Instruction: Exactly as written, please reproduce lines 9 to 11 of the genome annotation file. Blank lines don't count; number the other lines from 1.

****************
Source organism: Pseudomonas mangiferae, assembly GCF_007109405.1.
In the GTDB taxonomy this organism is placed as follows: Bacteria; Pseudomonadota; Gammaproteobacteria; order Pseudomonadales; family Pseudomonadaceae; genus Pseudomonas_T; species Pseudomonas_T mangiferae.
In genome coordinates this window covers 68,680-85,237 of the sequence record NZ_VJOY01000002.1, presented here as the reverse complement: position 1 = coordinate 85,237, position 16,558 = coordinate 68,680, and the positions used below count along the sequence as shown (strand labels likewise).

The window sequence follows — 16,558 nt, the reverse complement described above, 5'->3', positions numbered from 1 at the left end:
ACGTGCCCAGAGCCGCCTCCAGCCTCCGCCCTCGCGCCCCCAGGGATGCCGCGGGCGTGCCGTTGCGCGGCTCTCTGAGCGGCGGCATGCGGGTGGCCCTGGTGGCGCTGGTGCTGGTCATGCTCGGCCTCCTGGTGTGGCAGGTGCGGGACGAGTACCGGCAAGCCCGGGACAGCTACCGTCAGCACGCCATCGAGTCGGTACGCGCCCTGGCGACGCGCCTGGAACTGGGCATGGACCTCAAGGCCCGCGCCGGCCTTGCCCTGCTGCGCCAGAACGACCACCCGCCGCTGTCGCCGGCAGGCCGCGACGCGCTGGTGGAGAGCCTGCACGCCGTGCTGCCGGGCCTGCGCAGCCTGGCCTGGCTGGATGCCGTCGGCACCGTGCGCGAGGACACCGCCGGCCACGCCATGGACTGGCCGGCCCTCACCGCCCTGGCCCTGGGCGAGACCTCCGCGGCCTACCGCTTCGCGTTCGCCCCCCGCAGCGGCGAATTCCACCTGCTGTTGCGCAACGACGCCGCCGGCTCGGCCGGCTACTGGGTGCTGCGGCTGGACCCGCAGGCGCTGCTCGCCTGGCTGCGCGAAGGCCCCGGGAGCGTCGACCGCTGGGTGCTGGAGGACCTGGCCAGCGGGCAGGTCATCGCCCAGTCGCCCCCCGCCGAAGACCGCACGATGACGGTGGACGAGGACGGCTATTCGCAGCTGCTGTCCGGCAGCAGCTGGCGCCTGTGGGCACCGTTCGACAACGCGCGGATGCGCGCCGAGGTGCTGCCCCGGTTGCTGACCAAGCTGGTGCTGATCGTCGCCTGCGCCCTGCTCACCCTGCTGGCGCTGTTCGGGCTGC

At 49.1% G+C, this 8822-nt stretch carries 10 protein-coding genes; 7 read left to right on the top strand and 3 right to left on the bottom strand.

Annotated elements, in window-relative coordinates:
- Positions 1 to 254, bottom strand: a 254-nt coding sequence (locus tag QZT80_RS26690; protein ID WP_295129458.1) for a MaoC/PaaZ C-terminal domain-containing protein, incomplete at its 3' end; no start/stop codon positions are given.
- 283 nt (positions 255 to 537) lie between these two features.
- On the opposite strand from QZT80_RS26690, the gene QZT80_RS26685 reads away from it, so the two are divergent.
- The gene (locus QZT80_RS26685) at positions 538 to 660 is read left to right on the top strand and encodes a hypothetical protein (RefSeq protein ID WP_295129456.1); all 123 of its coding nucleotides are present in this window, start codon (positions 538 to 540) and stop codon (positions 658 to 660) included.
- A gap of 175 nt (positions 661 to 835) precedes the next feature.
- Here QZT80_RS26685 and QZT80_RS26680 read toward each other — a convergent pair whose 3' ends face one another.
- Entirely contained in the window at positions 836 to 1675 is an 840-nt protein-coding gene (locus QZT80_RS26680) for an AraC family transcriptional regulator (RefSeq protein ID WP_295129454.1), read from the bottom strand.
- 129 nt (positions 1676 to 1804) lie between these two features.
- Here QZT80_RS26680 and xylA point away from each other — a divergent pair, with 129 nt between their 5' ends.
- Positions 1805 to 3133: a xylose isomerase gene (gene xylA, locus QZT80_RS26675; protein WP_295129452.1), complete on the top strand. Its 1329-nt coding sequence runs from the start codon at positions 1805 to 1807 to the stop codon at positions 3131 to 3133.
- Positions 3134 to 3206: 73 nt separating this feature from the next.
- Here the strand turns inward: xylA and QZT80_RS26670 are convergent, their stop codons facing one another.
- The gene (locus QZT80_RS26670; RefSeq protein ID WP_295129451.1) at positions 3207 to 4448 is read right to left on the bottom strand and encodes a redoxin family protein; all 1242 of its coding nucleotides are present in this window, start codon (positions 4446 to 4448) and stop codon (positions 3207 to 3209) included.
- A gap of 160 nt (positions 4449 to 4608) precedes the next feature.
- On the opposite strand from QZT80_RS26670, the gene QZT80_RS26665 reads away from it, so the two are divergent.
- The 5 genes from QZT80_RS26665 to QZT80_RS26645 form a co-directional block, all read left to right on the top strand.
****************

- 283 nt (positions 255 to 537) lie between these two features.
- On the opposite strand from QZT80_RS26690, the gene QZT80_RS26685 reads away from it, so the two are divergent.
- The gene (locus QZT80_RS26685) at positions 538 to 660 is read left to right on the top strand and encodes a hypothetical protein (RefSeq protein ID WP_295129456.1); all 123 of its coding nucleotides are present in this window, start codon (positions 538 to 540) and stop codon (positions 658 to 660) included.